Rules take effect from today

Credit and crypto payments banned in Brazil betting regulations

Reading time 1:16 min

Brazil has banned the use of credit card and cryptocurrency transactions for payments in the iGaming and sports betting sectors. The government has enforced the new payment regulations in a bid to enhance transparency and accountability.  

The Regulatory Policy of the Prizes and Betting Secretariat (SPA) and the Ministry of Finance jointly announced the introduction of Normative Ordinance No 615, enforcing the stringent payment regulations.

Published in the Official Diary of the Union, these rules are part of the first stage of the government's four-part regulatory roadmap for the betting sector, announced last week. This first stage will run until the end of April and see payment, technical and security regulations published.

Among the notable directives, operators are now prohibited from accepting payments via credit cards, cryptocurrencies, cash, payment slips, or cheques. Instead, all transactions related to bets, withdrawals, and payouts must be exclusively conducted through electronic transfers between authorized accounts, as sanctioned by the Central Bank of Brazil.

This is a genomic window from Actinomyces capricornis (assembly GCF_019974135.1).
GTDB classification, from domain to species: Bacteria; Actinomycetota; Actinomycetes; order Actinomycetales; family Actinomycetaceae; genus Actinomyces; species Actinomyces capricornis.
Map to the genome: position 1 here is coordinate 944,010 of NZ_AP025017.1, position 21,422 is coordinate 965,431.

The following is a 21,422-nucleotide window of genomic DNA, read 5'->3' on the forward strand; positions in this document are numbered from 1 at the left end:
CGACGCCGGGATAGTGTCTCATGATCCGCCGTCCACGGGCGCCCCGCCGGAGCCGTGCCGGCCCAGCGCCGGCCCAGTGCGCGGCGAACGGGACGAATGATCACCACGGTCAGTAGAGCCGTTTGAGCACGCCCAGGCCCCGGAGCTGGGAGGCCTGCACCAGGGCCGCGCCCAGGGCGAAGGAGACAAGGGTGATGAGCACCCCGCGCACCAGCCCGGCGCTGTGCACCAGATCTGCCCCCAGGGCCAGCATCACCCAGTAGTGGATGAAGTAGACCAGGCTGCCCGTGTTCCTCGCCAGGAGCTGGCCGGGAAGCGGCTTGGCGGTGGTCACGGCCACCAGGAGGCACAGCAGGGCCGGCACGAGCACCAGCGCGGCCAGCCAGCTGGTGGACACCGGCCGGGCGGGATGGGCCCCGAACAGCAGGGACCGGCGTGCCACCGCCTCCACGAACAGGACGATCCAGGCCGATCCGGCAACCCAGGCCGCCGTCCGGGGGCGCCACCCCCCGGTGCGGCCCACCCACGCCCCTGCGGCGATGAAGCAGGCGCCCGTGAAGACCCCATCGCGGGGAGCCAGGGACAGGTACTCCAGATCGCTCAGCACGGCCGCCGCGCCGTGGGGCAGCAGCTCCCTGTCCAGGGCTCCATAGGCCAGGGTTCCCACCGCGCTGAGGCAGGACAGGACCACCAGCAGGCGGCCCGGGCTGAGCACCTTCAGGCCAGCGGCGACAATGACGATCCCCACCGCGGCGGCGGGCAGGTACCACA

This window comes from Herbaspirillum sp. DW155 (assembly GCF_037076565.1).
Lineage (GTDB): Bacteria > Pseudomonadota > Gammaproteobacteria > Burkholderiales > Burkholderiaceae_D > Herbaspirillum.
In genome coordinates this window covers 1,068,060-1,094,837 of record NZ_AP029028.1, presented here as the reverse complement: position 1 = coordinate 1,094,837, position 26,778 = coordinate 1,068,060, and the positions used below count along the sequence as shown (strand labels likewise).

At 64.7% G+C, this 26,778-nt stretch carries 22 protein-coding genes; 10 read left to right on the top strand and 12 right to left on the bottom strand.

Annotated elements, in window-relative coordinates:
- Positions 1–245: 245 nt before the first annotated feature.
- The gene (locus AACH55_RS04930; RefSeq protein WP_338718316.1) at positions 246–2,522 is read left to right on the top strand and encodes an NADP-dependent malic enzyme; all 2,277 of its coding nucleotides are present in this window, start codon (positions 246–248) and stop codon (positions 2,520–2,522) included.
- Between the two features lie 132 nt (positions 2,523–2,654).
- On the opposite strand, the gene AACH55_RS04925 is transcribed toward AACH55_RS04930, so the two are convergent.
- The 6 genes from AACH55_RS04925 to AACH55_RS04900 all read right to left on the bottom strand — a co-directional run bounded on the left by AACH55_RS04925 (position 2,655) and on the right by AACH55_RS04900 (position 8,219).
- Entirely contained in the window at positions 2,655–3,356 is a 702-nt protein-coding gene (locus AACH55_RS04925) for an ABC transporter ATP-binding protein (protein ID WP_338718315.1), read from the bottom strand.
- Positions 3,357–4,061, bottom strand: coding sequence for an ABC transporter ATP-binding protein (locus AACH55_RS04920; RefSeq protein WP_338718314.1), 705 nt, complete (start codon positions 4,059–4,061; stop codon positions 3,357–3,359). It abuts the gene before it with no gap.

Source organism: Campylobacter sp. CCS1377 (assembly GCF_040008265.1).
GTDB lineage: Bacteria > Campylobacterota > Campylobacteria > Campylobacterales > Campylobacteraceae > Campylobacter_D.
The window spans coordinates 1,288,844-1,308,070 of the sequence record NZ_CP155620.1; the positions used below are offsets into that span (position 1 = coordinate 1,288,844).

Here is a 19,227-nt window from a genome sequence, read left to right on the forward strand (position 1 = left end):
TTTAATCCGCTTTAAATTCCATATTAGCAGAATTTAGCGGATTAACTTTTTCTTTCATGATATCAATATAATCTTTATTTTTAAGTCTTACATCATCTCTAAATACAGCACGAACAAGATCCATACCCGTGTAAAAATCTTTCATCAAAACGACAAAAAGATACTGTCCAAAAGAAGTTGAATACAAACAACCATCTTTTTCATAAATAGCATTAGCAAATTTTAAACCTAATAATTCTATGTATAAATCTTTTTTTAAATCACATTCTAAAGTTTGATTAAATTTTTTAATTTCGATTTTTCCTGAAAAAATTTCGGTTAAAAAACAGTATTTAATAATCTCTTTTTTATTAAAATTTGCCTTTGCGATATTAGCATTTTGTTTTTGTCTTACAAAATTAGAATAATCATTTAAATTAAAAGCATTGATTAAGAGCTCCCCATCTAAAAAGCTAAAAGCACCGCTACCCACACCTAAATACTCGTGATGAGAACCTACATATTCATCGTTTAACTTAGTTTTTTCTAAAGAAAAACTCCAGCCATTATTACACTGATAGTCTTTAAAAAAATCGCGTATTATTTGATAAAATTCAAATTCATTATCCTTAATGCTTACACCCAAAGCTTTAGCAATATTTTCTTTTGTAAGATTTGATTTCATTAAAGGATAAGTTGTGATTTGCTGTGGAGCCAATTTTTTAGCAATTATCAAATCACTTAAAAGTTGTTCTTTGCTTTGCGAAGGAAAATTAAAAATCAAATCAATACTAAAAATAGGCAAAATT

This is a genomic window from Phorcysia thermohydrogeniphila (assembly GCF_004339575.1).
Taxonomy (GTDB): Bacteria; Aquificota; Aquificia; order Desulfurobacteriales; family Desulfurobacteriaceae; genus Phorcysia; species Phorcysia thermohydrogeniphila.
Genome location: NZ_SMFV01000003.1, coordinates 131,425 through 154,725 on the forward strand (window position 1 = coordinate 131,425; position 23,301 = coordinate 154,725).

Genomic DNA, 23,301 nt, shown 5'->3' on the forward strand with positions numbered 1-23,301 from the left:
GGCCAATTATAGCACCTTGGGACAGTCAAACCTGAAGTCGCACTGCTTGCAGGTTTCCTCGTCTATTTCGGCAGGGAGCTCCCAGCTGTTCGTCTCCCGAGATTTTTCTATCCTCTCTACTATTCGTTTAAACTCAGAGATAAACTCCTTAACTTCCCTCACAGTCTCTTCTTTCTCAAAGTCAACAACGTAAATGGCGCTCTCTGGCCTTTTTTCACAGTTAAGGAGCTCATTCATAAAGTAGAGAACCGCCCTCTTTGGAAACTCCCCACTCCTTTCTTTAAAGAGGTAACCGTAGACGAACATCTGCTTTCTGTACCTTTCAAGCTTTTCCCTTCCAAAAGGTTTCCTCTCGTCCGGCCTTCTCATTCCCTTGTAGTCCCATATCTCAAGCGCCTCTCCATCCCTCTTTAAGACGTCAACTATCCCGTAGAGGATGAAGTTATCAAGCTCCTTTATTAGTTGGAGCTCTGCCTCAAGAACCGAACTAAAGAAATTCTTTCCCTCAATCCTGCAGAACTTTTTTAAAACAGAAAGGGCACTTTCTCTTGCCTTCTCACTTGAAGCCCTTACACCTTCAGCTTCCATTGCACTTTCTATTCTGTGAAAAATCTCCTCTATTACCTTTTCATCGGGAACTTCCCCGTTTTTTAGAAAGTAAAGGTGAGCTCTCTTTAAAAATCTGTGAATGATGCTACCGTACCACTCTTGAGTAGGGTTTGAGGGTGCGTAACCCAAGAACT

The regulations also impose strict guidelines to safeguard the integrity of transactions, including prohibitions on accepting payments from unregistered accounts or third-party transfers. The overarching objective is to enhance transparency and accountability while minimizing intermediary roles between players and operators.

In addition to payment protocols, the regulations prioritize player welfare by requiring operators to provide players with virtual accounts displaying comprehensive insights into their betting behaviors. This includes a detailed record of betting activities over the previous 36 months, along with relevant financial data aimed at facilitating responsible betting habits.

Furthermore, operators are mandated to manage liquidity risks by establishing substantial financial reserves, held in federal public bonds through authorized financial institutions. These reserves, amounting to no less than R$5 million ($953,597), must be segregated from other proprietary accounts.

The new rules take effect from today. The next stage in the Ministry of Finance’s strategy is the publication of its fraud policies, which will consist of anti-money laundering and counterterrorist financing rules.

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